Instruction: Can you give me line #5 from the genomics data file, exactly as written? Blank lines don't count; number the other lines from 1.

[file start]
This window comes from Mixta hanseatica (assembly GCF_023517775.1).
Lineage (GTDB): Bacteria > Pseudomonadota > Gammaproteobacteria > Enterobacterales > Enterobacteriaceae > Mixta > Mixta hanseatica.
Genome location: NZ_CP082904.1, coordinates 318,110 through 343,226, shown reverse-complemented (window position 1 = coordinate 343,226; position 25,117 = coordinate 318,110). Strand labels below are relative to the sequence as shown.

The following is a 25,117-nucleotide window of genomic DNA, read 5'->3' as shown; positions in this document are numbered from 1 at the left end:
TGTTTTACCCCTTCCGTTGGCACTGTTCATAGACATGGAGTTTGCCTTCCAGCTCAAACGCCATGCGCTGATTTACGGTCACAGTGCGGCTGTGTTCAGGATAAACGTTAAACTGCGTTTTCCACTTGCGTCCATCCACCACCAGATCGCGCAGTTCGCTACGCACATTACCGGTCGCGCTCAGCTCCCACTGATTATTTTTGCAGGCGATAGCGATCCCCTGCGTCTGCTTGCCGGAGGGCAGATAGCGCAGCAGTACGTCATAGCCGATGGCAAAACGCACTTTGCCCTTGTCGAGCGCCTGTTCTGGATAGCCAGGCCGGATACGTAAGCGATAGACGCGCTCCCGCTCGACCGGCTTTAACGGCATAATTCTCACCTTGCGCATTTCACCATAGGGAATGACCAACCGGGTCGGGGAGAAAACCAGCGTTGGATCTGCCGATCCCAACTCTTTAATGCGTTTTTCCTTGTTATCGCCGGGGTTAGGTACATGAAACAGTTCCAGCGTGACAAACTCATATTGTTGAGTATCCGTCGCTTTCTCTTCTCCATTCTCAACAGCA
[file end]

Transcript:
TGTTTTACCCCTTCCGTTGGCACTGTTCATAGACATGGAGTTTGCCTTCCAGCTCAAACGCCATGCGCTGATTTACGGTCACAGTGCGGCTGTGTTCAGGATAAACGTTAAACTGCGTTTTCCACTTGCGTCCATCCACCACCAGATCGCGCAGTTCGCTACGCACATTACCGGTCGCGCTCAGCTCCCACTGATTATTTTTGCAGGCGATAGCGATCCCCTGCGTCTGCTTGCCGGAGGGCAGATAGCGCAGCAGTACGTCATAGCCGATGGCAAAACGCACTTTGCCCTTGTCGAGCGCCTGTTCTGGATAGCCAGGCCGGATACGTAAGCGATAGACGCGCTCCCGCTCGACCGGCTTTAACGGCATAATTCTCACCTTGCGCATTTCACCATAGGGAATGACCAACCGGGTCGGGGAGAAAACCAGCGTTGGATCTGCCGATCCCAACTCTTTAATGCGTTTTTCCTTGTTATCGCCGGGGTTAGGTACATGAAACAGTTCCAGCGTGACAAACTCATATTGTTGAGTATCCGTCGCTTTCTCTTCTCCATTCTCAACAGCA